Mae M. Ngai [op-ed, June 14] proposes that we should give up pursuit of illegal immigrants who manage to elude detection after their initial entry. Ngai, a history professor, contends that "in the first decades of the 20th century, it was considered unconscionable to expel such people. Judge Learned Hand of New York said that deportation, especially when it tore people from their homes and families, was 'barbarous and cruel.' "
The Post's readers would benefit from knowing what Judge Hand actually said. The case in question, United States ex rel. Klonis v. Davis (1926), involved an immigrant from Poland who had twice been convicted and sentenced to prison for burglary. The United States sought to deport him.
Judge Hand upheld the government's right to do so, and referred to "our reasonable efforts to rid ourselves of unassimilable immigrants." Judge Hand then expressed hope that the immigrant would be able to secure a pardon, because he had lived most of his life in the United States, and in particular because his criminal history showed that he was "already proved to be incapable of honest living." The immigrant's criminal history, according to the judge, illustrated that it would be "cruel and barbarous" to deport him to Poland, where he would become "a helpless waif in a strange land."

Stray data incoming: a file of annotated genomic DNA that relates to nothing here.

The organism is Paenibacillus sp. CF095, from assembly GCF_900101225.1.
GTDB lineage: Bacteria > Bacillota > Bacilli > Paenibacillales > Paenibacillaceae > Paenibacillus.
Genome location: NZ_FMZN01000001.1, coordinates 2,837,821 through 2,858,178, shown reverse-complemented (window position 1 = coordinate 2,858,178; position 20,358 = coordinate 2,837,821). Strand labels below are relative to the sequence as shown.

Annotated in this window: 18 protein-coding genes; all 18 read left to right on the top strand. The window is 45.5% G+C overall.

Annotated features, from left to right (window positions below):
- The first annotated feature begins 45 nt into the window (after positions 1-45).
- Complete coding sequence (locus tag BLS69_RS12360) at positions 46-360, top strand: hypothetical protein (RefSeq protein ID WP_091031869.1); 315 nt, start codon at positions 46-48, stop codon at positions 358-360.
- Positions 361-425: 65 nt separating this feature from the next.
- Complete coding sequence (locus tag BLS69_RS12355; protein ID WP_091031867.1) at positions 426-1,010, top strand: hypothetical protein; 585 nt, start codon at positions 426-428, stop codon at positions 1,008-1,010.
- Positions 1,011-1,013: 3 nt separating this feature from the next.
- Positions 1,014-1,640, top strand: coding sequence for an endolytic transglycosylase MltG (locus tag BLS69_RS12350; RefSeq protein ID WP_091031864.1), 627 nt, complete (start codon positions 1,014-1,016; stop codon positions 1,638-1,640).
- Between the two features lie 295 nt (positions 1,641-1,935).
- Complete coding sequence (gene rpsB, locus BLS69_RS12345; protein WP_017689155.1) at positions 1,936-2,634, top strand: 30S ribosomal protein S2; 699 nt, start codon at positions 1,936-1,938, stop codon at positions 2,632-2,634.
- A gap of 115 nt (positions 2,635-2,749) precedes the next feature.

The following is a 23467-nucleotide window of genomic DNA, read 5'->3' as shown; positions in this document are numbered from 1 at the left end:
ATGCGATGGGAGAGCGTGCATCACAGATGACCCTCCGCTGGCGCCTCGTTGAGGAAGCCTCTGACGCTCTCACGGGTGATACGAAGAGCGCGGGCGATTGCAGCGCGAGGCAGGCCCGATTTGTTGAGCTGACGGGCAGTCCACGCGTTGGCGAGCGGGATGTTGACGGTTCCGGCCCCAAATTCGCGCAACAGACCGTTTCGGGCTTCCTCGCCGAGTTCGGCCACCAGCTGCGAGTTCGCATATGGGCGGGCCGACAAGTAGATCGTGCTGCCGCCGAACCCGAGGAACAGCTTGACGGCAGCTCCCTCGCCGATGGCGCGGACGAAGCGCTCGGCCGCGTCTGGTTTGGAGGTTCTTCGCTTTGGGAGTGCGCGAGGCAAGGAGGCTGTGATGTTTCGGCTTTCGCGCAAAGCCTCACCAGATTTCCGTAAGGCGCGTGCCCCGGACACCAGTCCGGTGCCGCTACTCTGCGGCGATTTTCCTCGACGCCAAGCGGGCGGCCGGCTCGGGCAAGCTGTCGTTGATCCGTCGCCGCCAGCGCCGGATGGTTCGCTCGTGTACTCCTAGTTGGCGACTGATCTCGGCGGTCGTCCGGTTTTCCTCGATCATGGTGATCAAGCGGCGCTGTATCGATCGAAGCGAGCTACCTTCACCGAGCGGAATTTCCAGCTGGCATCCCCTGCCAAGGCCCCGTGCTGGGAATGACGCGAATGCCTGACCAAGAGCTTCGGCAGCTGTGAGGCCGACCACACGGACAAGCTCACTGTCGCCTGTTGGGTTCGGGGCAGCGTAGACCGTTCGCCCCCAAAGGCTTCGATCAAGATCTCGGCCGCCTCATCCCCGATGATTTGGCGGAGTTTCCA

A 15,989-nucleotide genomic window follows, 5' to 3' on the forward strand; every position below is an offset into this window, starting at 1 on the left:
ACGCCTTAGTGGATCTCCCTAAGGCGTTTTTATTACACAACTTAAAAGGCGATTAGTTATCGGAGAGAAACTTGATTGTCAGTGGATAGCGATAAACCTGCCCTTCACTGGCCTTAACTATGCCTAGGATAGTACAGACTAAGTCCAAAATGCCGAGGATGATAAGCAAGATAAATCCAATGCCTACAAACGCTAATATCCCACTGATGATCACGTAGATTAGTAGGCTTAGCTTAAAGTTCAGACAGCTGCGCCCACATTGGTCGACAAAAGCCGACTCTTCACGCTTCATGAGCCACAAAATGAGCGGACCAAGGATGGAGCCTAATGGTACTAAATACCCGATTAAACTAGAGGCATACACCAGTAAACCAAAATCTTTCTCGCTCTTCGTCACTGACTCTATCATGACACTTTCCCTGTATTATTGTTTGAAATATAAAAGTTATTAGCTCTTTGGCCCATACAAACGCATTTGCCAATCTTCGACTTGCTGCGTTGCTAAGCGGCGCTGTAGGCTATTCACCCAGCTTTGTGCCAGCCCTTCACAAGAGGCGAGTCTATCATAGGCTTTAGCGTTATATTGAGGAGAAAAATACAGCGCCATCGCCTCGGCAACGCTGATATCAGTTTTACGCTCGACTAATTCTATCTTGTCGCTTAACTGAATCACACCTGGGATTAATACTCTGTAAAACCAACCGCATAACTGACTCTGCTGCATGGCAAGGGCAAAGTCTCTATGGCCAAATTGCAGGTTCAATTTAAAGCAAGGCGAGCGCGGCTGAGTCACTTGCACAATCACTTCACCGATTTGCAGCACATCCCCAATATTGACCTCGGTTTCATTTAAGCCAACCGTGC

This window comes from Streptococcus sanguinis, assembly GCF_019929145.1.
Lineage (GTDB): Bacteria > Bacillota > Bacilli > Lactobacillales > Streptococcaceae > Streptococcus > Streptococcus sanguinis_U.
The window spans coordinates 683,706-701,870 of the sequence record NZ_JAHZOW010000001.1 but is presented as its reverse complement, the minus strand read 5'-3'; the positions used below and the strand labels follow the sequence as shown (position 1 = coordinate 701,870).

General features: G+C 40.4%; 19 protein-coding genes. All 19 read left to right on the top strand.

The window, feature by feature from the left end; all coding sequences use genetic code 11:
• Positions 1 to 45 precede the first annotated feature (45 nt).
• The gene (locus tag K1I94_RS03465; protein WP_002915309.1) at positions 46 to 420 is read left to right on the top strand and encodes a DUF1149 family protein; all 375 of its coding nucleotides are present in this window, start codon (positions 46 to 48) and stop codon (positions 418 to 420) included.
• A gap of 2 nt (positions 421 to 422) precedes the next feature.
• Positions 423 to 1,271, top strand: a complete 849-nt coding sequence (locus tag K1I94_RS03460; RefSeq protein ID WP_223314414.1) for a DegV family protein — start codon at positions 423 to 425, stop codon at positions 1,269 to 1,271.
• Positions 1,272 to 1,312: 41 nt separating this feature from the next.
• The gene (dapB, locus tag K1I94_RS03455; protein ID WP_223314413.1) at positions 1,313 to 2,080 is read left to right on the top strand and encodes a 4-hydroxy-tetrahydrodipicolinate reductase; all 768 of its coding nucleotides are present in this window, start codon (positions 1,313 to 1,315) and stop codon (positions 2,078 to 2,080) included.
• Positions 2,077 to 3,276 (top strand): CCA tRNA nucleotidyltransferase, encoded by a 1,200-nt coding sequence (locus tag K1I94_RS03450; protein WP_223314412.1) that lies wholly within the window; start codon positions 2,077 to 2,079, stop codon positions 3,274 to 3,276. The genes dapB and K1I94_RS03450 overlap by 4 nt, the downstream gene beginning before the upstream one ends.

This rather unusual view -- that the less likely an immigrant is to contribute to society, the more deserving he is of avoiding deportation -- is not evidence that deportation was "considered unconscionable" by many Americans in the first part of the 20th century. Contrary to Ngai's claim, it would appear that deportation of convicted felons enjoyed the support of the federal government and the citizens who elected that government.
-- Phillip C. Hughey
So Mae Ngai thinks that a "statute of limitations" for illegal immigrants is a good idea. She agrees that over time, these people, like naturalized and native-born Americans, get jobs, buy homes and have children. Because of this, she says, deportation is cruel and unfair. If they can elude the authorities for long enough, perhaps they should be able to stay, she opines. I disagree.
It isn't merely that they are trespassing. These illegal immigrants break multiple laws every day. Every time they arrive at the job they got using their counterfeit Social Security card, they break the law. Every time they sign a contract swearing that their identification information is correct, they break a law. Every time they drive, unlicensed and uninsured, they are breaking laws. Every time they agree to work in unsafe environments for unreasonably low wages, they undermine our work safety and labor laws. After which infractions should the "statute of limitations" clock should start ticking?
In 1986 Ronald Reagan gave amnesty to about 3 million undocumented immigrants. In return, the American people were promised severe penalties for those who hired illegal immigrants. We were promised strict border controls. Instead, the illegal immigrant population has exploded to an estimated 11 million. Where are those promises now?
-- Merry Bierd-Dobbins